Sunday, December 14, 2008

Nordic Walking Proves To Be A Great Cross Trainer For Runners Too

Originally hill bounding and ski walking with poles was a summer staple for dedicated cross country skiers deprived of snow during the summer. Hill bounding and ski walking with poles have been a key component of the best ski coaches' training sessions for over half a century.

As a running coach and ski coach I've seen my athletes (runners and skiers) benefit from using Nordic Walking Poles. Even those athletes with occasional shin splints and/or runners knee hugely benefit from the stress reduction that the poles provide - radically reducing the stress to the shins, knees, hips and back. Plus the runners get to utilize their upper body muscles while Nordic Walking. If using the perfect length poles and correct technique can help runners eliminate shin and/or knee pain, guess what it can do for individuals with new knees, new hips, bad backs, Arthritis, Scoliosis, Osteoporosis, MS, Parkinson's, Post Polio, Fibromyalgia and other joint and/or balance issues.

The young man pictured above is my most dedicated Nordic Walker. The cross training has helped to keep him injury free and he won the Michigan AAU Cross Country Championships and qualified for the Junior Olympics in Decatur, Alabama.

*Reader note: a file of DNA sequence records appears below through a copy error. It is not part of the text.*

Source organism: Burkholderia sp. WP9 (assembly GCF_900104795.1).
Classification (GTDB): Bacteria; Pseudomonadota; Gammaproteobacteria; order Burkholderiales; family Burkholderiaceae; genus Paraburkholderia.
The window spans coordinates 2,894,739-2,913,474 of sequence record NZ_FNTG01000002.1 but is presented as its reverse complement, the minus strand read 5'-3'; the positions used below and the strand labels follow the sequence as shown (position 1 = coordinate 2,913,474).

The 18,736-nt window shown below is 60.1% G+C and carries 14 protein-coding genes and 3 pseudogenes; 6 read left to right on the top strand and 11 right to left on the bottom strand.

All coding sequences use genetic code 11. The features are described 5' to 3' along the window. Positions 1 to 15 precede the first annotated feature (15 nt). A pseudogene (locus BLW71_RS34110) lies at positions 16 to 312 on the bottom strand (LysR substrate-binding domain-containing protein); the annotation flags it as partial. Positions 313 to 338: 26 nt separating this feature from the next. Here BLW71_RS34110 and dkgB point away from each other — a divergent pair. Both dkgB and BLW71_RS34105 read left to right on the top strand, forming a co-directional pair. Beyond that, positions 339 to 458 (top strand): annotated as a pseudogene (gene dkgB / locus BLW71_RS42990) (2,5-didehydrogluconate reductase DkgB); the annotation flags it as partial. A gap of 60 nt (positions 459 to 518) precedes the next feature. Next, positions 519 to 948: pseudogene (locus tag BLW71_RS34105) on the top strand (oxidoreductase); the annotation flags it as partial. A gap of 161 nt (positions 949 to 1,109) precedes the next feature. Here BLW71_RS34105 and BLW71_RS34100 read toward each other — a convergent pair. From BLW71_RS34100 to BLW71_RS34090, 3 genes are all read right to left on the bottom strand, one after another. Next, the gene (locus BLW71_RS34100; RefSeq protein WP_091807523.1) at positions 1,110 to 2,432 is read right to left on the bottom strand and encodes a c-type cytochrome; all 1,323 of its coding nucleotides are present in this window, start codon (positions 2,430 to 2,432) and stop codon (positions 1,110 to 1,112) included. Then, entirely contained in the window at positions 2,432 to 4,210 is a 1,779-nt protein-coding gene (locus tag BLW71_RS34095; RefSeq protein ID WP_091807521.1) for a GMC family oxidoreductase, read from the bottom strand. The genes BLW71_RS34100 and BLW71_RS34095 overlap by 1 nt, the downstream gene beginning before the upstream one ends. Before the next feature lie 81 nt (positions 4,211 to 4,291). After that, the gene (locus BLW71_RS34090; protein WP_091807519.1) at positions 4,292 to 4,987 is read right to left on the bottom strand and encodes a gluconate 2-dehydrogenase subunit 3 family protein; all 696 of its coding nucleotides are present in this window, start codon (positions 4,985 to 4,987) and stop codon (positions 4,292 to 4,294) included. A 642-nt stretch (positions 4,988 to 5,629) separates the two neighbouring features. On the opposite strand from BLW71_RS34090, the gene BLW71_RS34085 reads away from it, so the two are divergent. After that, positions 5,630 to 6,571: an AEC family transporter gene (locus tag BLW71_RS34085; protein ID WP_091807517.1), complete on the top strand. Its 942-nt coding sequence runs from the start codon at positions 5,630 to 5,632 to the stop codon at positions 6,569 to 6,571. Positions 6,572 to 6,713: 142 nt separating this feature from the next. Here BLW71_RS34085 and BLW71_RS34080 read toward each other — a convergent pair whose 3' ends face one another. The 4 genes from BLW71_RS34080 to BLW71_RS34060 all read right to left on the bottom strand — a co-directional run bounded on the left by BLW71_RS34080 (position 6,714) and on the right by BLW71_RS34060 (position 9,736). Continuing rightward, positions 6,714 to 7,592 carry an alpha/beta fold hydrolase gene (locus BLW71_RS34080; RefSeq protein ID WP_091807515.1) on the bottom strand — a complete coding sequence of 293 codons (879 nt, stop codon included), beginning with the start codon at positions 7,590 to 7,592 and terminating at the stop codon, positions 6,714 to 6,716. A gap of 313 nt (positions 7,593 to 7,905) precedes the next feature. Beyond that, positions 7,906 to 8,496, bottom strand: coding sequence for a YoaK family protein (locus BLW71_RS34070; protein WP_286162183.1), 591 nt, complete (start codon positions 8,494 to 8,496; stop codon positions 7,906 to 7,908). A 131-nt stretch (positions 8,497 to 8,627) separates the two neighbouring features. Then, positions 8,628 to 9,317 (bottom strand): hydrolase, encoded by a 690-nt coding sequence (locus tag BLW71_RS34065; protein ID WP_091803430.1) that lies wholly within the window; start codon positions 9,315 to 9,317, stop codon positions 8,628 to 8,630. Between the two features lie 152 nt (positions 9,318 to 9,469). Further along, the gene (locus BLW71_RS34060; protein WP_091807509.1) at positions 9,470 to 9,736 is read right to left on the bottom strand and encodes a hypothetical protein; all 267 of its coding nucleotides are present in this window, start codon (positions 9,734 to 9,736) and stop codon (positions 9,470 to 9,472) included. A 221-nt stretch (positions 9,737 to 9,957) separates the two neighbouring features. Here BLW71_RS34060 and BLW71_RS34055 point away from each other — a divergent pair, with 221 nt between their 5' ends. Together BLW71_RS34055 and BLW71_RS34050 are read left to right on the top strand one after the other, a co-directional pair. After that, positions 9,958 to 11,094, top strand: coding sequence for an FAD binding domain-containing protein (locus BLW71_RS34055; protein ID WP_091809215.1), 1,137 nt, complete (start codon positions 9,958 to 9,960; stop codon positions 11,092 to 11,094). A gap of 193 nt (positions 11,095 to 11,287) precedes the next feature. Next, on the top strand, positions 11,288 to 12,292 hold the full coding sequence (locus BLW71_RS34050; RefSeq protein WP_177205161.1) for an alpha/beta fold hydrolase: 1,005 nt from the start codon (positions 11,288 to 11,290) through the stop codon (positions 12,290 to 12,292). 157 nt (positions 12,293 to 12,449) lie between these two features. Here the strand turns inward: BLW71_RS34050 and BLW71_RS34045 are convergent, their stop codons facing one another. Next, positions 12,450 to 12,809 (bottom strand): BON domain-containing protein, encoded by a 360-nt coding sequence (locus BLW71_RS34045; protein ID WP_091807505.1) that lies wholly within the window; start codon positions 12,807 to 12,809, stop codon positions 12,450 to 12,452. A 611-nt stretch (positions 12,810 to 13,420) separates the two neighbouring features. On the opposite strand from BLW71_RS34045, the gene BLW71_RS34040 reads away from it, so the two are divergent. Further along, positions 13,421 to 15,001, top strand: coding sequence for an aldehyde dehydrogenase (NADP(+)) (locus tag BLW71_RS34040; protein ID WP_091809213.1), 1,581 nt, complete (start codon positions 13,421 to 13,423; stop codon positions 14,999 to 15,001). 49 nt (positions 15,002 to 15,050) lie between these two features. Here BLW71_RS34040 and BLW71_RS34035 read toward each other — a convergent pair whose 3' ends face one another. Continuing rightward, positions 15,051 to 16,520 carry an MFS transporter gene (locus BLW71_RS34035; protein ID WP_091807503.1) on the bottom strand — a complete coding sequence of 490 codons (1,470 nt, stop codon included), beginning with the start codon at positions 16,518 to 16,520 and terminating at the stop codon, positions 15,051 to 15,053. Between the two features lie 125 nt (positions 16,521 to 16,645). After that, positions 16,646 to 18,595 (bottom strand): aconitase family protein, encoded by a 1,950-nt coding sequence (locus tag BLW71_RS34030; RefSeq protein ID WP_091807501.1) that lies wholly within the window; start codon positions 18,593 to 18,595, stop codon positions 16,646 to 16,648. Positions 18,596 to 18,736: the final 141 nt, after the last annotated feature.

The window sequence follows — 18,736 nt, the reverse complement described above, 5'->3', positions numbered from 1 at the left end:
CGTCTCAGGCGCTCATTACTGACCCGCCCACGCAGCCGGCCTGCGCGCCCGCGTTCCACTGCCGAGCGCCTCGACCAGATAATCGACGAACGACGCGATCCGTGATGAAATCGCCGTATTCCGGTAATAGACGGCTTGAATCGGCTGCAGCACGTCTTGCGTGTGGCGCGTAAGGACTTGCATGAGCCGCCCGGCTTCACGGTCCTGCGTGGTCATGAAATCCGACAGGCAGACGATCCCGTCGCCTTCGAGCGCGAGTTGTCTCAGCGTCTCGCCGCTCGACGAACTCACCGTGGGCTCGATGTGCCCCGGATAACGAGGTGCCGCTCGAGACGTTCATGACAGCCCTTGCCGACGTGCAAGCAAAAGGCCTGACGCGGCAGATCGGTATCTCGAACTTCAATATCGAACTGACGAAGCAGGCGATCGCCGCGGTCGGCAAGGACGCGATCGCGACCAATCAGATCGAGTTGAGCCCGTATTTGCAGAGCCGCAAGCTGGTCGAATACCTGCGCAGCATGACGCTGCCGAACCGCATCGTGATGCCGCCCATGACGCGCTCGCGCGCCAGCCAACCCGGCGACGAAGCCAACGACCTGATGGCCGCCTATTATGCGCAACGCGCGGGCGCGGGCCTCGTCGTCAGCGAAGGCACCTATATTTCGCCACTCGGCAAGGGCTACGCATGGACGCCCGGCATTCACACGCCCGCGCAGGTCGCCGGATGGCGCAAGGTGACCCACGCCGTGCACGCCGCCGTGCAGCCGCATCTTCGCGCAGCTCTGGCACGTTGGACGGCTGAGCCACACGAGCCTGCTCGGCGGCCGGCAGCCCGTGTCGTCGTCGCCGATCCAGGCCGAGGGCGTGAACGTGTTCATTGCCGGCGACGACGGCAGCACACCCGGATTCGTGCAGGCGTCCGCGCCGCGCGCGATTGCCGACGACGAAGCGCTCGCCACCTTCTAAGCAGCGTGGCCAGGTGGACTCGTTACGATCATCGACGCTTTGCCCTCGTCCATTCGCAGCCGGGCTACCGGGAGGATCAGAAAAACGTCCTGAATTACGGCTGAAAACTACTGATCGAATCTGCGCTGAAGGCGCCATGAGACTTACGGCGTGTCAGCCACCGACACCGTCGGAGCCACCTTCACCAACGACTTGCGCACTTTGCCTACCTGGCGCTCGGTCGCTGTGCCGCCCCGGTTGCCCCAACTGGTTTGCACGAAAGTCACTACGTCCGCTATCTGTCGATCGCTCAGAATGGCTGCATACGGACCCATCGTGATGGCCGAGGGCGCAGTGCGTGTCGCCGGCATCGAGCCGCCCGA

When I ran marathons cross country skiing was my favorite cross trainer. And now Nordic Walking and Nordic Runner are doable despite my runner’s knee.

Given the demands that athletes put on their poles it is logical that one-piece poles are safer, lighter and much more durable than cheap twist-locking adjustable length/telescoping/collapsible poles. Seniors and individuals with balance issues should also use one-piece poles that won't collapse unexpected.

At The American Nordic Walking System and WWW.SKIWALKING.COM we carry all 12 standard fixed lengths of poles and can easily custom fit poles to fit any height. We just received 145cm and 150cm Nordic Walking Poles from Lillehammer, Norway to accommodate super tall individuals. Retailers of twist-locking poles claim to fit all heights (one-size fits all), but they don't and when extended to their tallest settings are extremely wobbly and unsteady.

Walking with poles is the best!

Happy Holidays!

No comments: